OLR Report 2014-R-0025 answers several questions about service dogs. Does Connecticut law or the federal Americans with Disabilities Act (ADA) require proof that a dog is being used to help a person with disabilities to be afforded the protections allowed service dogs and their owners? Is there any Connecticut law on falsely claiming that an animal is a service dog? Do other states have such laws? Has there been any Connecticut legislation on registering service dogs?
Connecticut law requires public accommodations to permit people who are blind, deaf, or mobility impaired to use service dogs to help them. The ADA has similar provisions but covers a wider range of disabilities, including mental and psychiatric disabilities.
Connecticut law does not require a person using a service dog to prove that the dog is being used to help with disabilities in order to be afforded the protections allowed to people using service dogs. Like other dogs, the service dog must be licensed and have a tag. If the dog has not been previously licensed, the owner must present documentation that the dog has been appropriately trained as a service dog to get a license. The ADA does not require such proof and its implementing regulations limit the types of questions that people working in the private and public facilities it covers can ask about the dog or its owner.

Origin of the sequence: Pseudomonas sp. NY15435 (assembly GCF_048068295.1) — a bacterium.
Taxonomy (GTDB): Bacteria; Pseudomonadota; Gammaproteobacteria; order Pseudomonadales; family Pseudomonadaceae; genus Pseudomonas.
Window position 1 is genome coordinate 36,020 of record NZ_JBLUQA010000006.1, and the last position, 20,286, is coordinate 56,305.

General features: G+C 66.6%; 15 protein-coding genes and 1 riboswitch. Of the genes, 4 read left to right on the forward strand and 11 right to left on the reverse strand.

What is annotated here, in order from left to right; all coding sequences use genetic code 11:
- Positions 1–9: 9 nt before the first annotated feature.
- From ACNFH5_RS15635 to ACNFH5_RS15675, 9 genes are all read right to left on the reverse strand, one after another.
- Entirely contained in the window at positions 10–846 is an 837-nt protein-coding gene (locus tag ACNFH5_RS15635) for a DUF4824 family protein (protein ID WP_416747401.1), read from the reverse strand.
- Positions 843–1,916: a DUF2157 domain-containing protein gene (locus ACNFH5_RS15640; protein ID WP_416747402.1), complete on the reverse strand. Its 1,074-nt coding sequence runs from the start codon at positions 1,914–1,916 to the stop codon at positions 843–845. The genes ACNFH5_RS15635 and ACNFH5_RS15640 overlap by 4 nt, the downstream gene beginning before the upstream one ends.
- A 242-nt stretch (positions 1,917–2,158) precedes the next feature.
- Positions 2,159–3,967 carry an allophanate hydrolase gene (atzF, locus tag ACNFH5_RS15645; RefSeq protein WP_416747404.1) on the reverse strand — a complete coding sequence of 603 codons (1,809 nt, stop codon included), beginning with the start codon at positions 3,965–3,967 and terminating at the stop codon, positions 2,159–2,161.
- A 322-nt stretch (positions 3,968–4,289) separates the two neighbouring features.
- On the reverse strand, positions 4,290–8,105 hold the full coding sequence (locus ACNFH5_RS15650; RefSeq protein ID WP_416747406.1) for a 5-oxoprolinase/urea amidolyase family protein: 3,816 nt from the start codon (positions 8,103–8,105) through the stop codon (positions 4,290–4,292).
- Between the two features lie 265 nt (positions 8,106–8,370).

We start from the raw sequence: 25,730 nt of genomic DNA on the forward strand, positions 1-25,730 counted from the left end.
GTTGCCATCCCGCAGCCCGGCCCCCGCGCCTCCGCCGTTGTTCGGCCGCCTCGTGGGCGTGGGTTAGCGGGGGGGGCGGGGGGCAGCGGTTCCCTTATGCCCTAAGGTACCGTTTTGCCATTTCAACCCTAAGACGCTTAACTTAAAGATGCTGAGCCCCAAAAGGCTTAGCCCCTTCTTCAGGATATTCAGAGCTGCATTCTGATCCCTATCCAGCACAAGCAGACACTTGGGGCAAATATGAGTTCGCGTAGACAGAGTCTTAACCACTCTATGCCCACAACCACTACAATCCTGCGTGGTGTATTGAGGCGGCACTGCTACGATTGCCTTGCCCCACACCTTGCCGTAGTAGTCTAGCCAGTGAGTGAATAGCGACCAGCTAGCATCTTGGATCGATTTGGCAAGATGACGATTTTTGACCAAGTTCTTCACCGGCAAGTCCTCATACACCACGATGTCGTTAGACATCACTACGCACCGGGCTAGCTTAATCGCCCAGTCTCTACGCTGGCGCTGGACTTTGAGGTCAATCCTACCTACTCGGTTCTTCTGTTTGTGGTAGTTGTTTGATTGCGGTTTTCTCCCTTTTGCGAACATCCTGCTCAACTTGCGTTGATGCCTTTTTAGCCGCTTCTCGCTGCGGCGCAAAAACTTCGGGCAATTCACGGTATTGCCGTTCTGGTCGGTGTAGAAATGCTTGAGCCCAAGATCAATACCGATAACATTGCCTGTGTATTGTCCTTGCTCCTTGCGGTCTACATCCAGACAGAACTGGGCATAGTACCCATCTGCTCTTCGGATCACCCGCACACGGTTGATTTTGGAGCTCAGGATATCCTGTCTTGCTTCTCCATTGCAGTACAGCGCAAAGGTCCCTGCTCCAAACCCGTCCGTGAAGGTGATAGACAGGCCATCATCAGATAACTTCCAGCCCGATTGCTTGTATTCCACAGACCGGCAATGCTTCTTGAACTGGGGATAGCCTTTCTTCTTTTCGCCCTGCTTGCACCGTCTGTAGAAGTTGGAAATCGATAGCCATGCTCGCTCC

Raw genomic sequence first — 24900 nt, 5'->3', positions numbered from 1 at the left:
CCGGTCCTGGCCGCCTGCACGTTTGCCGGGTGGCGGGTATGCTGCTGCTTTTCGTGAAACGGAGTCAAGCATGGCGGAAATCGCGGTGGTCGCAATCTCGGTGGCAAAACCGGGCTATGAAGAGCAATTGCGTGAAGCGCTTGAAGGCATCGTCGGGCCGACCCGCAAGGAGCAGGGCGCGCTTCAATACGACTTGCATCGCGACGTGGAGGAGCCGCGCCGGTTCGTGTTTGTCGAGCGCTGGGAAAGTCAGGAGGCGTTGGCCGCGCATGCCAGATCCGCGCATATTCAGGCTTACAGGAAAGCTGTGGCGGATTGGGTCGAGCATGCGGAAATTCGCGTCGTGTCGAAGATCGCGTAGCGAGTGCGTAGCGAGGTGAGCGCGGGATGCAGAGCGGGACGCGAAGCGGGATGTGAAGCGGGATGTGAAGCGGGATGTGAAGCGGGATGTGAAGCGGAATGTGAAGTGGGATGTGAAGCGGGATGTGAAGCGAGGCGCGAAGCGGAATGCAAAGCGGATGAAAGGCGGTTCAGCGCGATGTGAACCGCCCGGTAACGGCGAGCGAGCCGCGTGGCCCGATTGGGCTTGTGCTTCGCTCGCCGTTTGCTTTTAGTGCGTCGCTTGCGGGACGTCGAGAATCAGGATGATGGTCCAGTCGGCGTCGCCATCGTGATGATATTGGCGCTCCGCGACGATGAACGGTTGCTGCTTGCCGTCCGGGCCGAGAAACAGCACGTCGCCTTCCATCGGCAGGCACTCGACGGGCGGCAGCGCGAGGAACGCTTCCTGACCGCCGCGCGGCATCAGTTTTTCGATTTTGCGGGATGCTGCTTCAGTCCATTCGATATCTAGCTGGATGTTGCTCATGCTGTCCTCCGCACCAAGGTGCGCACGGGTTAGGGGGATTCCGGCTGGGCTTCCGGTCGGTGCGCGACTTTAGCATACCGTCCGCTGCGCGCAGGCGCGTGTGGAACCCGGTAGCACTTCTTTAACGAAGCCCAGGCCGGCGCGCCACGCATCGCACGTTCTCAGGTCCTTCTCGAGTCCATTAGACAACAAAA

There is no Connecticut law on falsely claiming that a dog is a service dog. California, Idaho, Kansas, Maine, Michigan, Missouri, Nebraska, Nevada, New Jersey, New Mexico, North Carolina, Texas, Utah, and Washington have such laws. In most cases, the offense is a misdemeanor. In some cases, these laws appear to conflict with the ADA, for example by limiting the use of service dogs to people with physical disabilities. To the extent there is a conflict, it would appear that the ADA would supersede the state law.
No Connecticut legislation on establishing a service dog registry was found.
For more information, read the full report.